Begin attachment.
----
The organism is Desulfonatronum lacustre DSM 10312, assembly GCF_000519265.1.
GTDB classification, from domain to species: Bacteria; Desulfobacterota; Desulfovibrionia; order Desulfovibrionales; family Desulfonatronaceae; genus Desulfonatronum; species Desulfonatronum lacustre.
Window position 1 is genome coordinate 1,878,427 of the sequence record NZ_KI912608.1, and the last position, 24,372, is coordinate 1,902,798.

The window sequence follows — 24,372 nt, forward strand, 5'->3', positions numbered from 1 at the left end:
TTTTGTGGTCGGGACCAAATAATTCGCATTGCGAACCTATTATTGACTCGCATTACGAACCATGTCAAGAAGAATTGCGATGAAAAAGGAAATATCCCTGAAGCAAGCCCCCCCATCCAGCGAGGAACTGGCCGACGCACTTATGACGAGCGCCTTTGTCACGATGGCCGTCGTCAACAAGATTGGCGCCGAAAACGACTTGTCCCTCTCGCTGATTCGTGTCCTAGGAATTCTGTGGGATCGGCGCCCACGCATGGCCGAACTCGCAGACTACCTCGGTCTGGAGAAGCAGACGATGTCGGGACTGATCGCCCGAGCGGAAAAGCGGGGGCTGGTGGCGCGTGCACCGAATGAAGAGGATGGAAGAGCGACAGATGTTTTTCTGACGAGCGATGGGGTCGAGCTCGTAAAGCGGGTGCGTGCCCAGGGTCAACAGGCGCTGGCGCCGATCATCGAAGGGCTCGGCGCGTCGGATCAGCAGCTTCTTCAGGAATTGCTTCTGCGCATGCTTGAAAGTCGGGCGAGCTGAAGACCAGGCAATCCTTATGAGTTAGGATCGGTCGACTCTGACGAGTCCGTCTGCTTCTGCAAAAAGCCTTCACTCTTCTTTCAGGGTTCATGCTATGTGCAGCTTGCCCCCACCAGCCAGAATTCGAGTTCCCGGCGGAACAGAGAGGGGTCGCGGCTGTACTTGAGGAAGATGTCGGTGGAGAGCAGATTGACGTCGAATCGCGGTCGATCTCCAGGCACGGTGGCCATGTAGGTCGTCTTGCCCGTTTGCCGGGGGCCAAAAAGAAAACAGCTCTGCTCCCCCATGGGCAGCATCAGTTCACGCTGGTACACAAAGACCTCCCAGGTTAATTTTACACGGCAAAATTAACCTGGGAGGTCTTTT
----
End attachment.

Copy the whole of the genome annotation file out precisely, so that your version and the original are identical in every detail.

The organism is Desulfonatronum lacustre DSM 10312, assembly GCF_000519265.1.
GTDB classification, from domain to species: Bacteria; Desulfobacterota; Desulfovibrionia; order Desulfovibrionales; family Desulfonatronaceae; genus Desulfonatronum; species Desulfonatronum lacustre.
Window position 1 is genome coordinate 1,878,427 of the sequence record NZ_KI912608.1, and the last position, 24,372, is coordinate 1,902,798.

The window sequence follows — 24,372 nt, forward strand, 5'->3', positions numbered from 1 at the left end:
TTTTGTGGTCGGGACCAAATAATTCGCATTGCGAACCTATTATTGACTCGCATTACGAACCATGTCAAGAAGAATTGCGATGAAAAAGGAAATATCCCTGAAGCAAGCCCCCCCATCCAGCGAGGAACTGGCCGACGCACTTATGACGAGCGCCTTTGTCACGATGGCCGTCGTCAACAAGATTGGCGCCGAAAACGACTTGTCCCTCTCGCTGATTCGTGTCCTAGGAATTCTGTGGGATCGGCGCCCACGCATGGCCGAACTCGCAGACTACCTCGGTCTGGAGAAGCAGACGATGTCGGGACTGATCGCCCGAGCGGAAAAGCGGGGGCTGGTGGCGCGTGCACCGAATGAAGAGGATGGAAGAGCGACAGATGTTTTTCTGACGAGCGATGGGGTCGAGCTCGTAAAGCGGGTGCGTGCCCAGGGTCAACAGGCGCTGGCGCCGATCATCGAAGGGCTCGGCGCGTCGGATCAGCAGCTTCTTCAGGAATTGCTTCTGCGCATGCTTGAAAGTCGGGCGAGCTGAAGACCAGGCAATCCTTATGAGTTAGGATCGGTCGACTCTGACGAGTCCGTCTGCTTCTGCAAAAAGCCTTCACTCTTCTTTCAGGGTTCATGCTATGTGCAGCTTGCCCCCACCAGCCAGAATTCGAGTTCCCGGCGGAACAGAGAGGGGTCGCGGCTGTACTTGAGGAAGATGTCGGTGGAGAGCAGATTGACGTCGAATCGCGGTCGATCTCCAGGCACGGTGGCCATGTAGGTCGTCTTGCCCGTTTGCCGGGGGCCAAAAAGAAAACAGCTCTGCTCCCCCATGGGCAGCATCAGTTCACGCTGGTACACAAAGACCTCCCAGGTTAATTTTACACGGCAAAATTAACCTGGGAGGTCTTTT